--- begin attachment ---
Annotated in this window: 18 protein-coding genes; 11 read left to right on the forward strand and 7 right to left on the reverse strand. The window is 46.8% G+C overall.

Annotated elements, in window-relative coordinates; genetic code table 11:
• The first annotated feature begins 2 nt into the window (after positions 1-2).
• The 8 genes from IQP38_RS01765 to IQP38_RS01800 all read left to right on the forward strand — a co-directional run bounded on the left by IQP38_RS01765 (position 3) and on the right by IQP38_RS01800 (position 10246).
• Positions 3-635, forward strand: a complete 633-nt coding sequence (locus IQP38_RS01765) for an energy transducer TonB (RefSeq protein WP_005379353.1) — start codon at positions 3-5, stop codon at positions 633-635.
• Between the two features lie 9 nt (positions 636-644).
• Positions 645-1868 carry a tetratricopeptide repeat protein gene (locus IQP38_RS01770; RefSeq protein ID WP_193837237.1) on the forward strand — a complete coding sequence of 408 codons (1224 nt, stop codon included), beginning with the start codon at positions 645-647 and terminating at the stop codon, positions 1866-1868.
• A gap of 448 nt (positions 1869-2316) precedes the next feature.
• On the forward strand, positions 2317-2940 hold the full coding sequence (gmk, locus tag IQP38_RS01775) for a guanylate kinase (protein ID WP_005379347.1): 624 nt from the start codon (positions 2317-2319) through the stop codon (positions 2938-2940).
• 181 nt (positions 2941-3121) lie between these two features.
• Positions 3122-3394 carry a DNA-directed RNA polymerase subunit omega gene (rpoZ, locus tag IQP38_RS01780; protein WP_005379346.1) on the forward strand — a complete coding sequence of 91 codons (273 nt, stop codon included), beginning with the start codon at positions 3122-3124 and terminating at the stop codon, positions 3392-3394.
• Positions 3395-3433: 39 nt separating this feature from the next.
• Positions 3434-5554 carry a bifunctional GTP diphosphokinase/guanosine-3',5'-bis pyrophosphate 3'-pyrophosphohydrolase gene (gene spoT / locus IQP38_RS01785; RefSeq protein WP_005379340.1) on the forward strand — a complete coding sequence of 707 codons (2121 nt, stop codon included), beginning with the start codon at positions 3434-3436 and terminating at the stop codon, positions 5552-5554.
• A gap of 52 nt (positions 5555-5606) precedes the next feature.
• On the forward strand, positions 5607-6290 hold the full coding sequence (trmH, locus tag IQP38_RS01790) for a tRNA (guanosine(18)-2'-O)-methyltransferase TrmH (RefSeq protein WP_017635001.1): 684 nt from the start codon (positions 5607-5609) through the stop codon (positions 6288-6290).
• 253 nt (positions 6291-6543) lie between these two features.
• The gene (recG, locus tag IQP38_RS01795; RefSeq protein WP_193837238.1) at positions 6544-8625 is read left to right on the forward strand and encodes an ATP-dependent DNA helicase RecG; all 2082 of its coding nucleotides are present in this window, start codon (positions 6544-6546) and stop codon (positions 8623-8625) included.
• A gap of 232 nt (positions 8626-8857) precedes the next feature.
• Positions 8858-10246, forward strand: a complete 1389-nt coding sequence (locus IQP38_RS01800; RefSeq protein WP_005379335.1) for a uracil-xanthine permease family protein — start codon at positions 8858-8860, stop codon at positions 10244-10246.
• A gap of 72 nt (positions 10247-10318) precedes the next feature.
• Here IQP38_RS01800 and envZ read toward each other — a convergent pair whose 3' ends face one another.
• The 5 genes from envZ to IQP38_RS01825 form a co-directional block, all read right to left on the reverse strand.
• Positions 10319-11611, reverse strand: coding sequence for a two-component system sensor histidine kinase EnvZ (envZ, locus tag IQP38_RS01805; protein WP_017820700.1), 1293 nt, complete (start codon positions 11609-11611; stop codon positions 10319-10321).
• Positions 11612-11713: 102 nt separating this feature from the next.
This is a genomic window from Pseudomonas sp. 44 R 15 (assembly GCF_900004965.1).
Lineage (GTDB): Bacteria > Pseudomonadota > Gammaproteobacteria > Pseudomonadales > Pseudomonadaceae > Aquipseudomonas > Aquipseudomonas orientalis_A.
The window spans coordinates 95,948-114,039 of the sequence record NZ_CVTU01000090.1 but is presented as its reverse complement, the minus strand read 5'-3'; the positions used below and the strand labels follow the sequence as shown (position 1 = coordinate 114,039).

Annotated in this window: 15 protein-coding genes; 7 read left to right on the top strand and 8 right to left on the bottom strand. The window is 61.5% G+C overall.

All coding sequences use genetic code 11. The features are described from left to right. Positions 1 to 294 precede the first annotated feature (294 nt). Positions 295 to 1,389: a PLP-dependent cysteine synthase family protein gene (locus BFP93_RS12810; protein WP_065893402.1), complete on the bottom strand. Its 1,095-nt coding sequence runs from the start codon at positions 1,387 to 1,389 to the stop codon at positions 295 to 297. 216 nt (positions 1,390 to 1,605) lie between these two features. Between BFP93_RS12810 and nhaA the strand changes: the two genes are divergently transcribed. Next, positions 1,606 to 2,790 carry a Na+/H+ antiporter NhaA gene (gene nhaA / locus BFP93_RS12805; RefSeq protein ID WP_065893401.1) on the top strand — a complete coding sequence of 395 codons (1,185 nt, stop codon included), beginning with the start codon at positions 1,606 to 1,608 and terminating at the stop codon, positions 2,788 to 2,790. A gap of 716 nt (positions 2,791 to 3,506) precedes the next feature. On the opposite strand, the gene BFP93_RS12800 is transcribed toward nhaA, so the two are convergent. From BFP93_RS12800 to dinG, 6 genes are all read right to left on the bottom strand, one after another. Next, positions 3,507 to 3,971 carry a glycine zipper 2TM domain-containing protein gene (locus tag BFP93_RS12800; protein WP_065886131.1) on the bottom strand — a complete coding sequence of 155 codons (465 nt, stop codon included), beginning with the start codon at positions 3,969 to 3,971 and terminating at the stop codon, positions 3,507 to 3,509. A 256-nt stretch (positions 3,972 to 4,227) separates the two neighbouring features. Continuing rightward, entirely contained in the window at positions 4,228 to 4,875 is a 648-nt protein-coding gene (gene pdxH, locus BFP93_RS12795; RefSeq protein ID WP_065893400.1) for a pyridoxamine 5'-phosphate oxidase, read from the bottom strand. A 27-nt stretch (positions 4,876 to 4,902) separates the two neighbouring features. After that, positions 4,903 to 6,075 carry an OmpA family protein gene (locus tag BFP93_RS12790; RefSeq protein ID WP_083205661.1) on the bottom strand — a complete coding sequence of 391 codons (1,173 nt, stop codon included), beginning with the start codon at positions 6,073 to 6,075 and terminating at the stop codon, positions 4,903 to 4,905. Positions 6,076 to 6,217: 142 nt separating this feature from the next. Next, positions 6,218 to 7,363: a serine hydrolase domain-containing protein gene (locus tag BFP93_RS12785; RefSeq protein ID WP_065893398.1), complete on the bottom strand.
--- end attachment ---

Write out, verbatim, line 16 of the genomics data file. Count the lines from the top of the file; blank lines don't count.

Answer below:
• 253 nt (positions 6291-6543) lie between these two features.